|PORTISHEAD - BIOGRAPHY||
Portishead may not have invented trip-hop, but they were among the first to popularize it, particularly in America. Taking their cue from the slow, elastic beats that dominated Massive Attack's Blue Lines and adding elements of cool jazz, acid house, and soundtrack music, Portishead created an atmospheric, alluringly dark sound. The group wasn't as avant-garde as Tricky, nor as tied to dance traditions as Massive Attack; Instead, the band wrote evocative psuedo-cabaret pop songs that subverted their conventional structures with experimental productions and rhythms of trip-hop. As a result, Portishead appealed to a broad audience -- not just electronic dance and alternative rock fans, but thirtysomethings who found techno, trip-hop and dance as exotic as worldbeat. Before Portishead released their debut album Dummy in 1994, trip-hop's broad appeal wasn't apparent, but the record became an unexpected success in Britain, topping most year-end critics polls and earning the prestigious Mercury Music Prize; in America, it also became an underground hit, selling over 150, 000 copies before the group toured the US. Following the success of Dummy, legions of imitators appeared over the next two years, but Portishead remained quiet, as they worked on their second album.
Named after the West Coast shipping town where Geoff Barrow grew up, Portishead formed in Bristol, England in 1991. Prior to the group's formation, Barrow had worked as a tape operator at the Coach House studio, where he met Massive Attack. Through that group, he began working with Tricky, producing the rapper's track for the Sickle Cell charity album. Barrow also wrote songs for Neneh Cherry's Home Brew, though only "Somedays" appeared on the record. Around the time of Portishead's formation, he had begun to earn a reputation as a remix producer, working on tracks by Primal Scream, Paul Weller, Gabrielle and Depeche Mode. Barrow met Beth Gibbons, who had been singing in pubs, in 1991 on a job scheme. Over the next few years, the pair began writing music, often with jazz guitarist Adrian Utley who had previously played with both Big John Patton and the Jazz Messengers.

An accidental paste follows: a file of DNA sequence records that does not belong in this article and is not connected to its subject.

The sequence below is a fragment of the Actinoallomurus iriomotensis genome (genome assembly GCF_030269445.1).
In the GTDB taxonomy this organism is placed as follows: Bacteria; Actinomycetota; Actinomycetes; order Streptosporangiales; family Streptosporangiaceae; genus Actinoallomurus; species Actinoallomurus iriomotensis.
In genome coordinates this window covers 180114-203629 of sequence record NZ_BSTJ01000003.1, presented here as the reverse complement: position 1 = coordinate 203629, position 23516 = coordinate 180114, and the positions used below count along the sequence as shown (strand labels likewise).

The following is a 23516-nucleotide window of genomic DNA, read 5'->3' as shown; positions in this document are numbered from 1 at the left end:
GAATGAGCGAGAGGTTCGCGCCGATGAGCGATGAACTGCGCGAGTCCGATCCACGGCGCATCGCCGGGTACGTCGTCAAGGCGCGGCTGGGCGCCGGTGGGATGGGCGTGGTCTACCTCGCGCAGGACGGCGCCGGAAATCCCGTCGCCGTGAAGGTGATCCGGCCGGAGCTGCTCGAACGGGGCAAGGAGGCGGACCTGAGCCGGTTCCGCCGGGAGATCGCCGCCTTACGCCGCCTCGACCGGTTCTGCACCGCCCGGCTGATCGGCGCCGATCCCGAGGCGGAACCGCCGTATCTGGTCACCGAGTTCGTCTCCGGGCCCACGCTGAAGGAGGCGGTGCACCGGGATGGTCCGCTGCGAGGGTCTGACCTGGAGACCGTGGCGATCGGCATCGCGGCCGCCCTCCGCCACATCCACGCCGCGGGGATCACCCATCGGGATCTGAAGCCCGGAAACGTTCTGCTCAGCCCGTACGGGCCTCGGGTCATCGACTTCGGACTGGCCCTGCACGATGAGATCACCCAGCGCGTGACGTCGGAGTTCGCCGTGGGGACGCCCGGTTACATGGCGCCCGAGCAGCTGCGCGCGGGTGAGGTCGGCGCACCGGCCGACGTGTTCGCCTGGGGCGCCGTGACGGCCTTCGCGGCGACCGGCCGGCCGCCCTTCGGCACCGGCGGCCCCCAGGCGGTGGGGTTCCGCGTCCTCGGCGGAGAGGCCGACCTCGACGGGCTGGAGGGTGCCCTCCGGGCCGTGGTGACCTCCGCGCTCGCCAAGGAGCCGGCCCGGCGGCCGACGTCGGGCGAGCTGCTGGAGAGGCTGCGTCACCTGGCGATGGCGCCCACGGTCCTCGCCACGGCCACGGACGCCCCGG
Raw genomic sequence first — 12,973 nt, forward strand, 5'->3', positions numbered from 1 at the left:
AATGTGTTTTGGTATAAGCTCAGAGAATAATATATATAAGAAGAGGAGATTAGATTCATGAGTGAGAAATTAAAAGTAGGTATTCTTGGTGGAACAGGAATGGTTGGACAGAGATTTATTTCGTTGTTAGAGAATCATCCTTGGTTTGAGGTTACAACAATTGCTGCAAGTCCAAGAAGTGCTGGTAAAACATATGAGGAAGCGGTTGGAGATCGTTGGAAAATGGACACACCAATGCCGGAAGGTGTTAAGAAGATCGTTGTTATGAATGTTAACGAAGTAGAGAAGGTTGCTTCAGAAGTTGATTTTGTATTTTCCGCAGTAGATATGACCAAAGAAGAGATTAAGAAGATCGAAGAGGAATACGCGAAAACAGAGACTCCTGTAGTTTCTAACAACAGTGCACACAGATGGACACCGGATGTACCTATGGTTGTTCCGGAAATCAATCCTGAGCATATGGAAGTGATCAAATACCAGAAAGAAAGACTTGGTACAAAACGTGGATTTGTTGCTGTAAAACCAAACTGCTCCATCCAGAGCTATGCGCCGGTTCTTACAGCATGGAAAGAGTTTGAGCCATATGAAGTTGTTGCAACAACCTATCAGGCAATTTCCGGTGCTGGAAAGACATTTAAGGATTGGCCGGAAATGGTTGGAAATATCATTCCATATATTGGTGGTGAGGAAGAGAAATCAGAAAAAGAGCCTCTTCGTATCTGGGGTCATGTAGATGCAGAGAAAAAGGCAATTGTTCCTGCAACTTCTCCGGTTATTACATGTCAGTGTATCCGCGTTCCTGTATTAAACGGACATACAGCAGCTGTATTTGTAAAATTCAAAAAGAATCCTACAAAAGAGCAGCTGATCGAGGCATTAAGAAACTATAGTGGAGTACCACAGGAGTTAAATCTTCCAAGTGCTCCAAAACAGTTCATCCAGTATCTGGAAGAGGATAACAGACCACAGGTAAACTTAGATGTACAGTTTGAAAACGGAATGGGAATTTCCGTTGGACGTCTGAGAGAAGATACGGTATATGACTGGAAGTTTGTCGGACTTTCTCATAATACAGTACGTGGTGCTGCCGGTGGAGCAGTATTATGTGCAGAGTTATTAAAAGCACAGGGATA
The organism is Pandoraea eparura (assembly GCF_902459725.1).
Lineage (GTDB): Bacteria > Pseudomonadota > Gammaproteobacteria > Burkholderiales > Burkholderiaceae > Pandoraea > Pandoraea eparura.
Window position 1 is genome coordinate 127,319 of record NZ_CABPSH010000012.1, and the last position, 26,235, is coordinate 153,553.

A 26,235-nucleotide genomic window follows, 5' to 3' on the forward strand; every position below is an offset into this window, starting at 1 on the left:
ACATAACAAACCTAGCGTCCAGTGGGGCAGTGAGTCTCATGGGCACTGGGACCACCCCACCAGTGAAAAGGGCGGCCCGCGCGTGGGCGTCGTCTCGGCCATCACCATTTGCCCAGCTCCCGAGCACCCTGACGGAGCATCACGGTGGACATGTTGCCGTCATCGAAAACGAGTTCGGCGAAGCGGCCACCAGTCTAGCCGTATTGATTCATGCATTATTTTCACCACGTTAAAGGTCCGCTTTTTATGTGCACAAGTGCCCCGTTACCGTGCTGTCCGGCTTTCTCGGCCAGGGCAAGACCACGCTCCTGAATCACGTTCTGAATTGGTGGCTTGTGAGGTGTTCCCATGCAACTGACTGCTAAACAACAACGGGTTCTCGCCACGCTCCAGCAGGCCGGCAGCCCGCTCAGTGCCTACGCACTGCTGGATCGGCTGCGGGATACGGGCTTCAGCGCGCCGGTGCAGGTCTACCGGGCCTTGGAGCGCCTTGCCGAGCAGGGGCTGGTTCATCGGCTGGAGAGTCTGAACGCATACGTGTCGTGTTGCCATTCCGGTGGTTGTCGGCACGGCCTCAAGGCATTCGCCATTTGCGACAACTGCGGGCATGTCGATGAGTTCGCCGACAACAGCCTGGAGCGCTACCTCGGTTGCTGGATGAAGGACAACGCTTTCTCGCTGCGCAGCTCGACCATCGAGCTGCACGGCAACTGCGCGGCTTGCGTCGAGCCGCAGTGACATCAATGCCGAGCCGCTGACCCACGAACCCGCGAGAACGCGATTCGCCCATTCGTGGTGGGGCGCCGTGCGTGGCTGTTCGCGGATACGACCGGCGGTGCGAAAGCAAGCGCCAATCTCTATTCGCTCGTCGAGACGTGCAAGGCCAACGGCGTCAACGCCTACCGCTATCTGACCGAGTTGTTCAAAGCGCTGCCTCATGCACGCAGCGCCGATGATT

Before releasing a recording, Portishead completed the short film To Kill a Dead Man, an homage to '60s spy movies. Barrow and Gibbons acted in the noirish film and provided the soundtrack, which earned the attention of Go! Records. By the fall, Portishead had signed with Go! and their debut album, Dummy, was released shortly afterward. Dummy was recorded with engineer Dave MacDonald, who played drums and drum machines, and guitarist Utley, who rounded out Portishead's lineup.
Both Barrow and Gibbons were media-shy -- the vocalist refused to participate in any interviews -- which meant that the album received little attention outside of the weekly UK music press, which praised the album and its two singles, "Numb" and "Sour Times," heavily. Soon, Go! and Portishead had developed a clever marketing strategy based on the group's atmospheric videos that began to attract attention. Melody Maker, Mixmag, and The Face named Dummy as 1994's album of the year, and early in 1995, "Glory Box" debuted at number 13 without any radio play. Around the same time, "Sour Times" entered regular rotation on MTV in America. Within a few weeks, Dummy and "Sour Times" were alternative rock hits in the US. Back in the UK, the album had crossed over into the mainstream, becoming a fixture in the British Top 40. In July, the record won the Mercury Music Prize for Album of the Year, beating highly-touted competition from Blur, Suede, Oasis and Pulp.
Following the Mercury Music Prize award, Barrow retreated to Coach House to begin work on Portishead's second album. The self-titled record finally appeared in September 1997. The live PNYC followed late the next year.